Reports: FCC going ahead with plans to dismantle net neutrality rules

Multiple media outlets reported Thursday that sources have confirmed Federal Communications Commission Chairman Ajit Pai will go forward with plans to dismantle Obama-era “net neutrality” rules after meeting with telecommunications industry lobbyists on Tuesday.

In 2015, the then-Democratic majority FCC panel approved regulations on broadband internet service providers, called the Open Internet Order, which prohibited discrimination against data usage and high-speed prioritization for certain websites or users who pay higher nominal rates.

Many Republicans, like Pai, argue that these rules stifle ISP competition and discourage innovation and expansion of internet access to more remote and hard-to-reach areas of the country.

Instead, the chairman has said he wants to maintain “a free and open internet” through provider-generated terms of service agreements which would legally bind companies not to charge customers more for faster connections.  While offering such language to clients would be voluntary, once the agreements are in place the Federal Trade Commission would be charged with ensuring ISPs adhere to them according to Pai’s plan.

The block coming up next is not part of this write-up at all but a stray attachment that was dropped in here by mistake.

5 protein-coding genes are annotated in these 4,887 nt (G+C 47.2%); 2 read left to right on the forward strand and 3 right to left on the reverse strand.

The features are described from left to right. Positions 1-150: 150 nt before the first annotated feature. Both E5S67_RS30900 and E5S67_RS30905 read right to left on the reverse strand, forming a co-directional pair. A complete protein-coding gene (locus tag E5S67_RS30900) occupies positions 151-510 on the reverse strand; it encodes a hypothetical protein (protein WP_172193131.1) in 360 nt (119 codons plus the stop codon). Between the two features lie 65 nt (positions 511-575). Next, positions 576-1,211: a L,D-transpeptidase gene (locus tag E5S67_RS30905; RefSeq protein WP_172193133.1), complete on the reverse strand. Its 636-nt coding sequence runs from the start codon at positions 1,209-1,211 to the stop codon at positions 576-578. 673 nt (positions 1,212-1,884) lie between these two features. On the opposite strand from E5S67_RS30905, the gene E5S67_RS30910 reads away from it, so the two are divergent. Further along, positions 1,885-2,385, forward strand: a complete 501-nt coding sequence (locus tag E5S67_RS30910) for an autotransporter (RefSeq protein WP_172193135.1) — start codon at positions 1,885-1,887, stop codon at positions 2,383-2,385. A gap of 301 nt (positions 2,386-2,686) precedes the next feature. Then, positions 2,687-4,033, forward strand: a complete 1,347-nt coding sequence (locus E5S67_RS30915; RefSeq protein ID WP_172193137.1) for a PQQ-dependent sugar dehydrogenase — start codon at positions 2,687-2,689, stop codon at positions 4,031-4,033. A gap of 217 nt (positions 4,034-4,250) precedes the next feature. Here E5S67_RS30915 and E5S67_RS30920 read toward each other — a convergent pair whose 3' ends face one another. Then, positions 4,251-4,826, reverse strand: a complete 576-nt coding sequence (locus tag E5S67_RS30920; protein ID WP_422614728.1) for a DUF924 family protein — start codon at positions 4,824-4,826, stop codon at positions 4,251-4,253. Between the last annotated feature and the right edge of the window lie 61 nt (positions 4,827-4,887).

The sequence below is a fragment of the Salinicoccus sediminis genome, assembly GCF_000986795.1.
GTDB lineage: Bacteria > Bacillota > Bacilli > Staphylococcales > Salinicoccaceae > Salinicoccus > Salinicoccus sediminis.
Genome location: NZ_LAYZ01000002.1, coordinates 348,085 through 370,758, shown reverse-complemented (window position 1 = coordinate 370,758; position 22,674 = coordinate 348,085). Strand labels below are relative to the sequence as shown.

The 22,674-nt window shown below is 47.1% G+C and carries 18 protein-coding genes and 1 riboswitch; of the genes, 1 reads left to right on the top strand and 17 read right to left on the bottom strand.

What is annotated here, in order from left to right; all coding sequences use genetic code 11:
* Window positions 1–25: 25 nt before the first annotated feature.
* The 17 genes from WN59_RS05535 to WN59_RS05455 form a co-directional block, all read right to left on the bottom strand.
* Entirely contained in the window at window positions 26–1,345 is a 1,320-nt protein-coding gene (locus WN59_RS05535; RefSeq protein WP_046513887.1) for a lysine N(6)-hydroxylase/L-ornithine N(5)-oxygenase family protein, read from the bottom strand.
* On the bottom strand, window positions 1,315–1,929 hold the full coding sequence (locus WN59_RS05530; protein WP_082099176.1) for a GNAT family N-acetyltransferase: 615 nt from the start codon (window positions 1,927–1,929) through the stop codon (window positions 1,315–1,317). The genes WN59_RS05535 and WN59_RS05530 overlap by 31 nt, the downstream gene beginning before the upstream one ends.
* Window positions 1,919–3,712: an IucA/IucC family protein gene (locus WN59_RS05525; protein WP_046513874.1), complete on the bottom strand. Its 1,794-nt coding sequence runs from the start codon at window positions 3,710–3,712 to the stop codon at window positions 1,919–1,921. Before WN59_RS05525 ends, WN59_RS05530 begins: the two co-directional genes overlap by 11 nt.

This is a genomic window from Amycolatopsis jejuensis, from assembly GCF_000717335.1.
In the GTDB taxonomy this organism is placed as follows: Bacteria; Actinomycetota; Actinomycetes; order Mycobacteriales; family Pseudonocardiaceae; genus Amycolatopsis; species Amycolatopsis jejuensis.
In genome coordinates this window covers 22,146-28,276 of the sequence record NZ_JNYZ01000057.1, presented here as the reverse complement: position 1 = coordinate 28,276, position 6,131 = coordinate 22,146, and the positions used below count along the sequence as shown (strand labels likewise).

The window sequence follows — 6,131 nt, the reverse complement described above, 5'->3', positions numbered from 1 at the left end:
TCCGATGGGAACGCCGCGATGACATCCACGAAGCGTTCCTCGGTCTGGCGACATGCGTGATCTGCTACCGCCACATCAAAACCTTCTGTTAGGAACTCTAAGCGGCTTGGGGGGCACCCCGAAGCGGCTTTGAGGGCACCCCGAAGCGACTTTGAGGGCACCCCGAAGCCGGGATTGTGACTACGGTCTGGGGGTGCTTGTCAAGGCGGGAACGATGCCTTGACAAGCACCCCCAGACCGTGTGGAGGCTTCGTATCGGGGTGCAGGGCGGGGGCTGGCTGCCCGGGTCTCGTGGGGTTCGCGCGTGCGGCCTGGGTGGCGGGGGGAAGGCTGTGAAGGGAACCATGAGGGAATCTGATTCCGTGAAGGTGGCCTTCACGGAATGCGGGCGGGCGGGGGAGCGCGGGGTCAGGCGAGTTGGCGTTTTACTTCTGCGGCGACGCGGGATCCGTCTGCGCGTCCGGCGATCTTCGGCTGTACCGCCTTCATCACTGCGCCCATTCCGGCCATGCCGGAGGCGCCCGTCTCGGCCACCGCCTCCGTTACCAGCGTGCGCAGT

According to Wall Street Journal sources, the new FCC chairman’s regulatory reform outline would reclassify broadband providers so they are no longer treated as traditional telecommunications companies.

Net neutrality rules essentially gave FCC the authority to regulate ISPs. Once they are nullified, firms that provide internet access will again fall under the jurisdiction of the FTC.

Along with the restoration of FTC governance of ISPs, Pai’s reforms may also shift oversight of internet consumer privacy rules to the trade commission. Last week, Congress repealed a FCC rule which prohibited internet providers from selling customer browsing data to third parties.

While Pai will reportedly unveil his revamped FCC internet regulation plan within the next month, only three of five seats on the commission’s panel are currently filled.  President Trump must nominate two more members to the vacant seats, preferably before scheduled meeting in May and June when the chairman’s new rules will likely be voted on.


[Reuters] [Wall Street Journal] [PC World] [Photo courtesy Gigaom]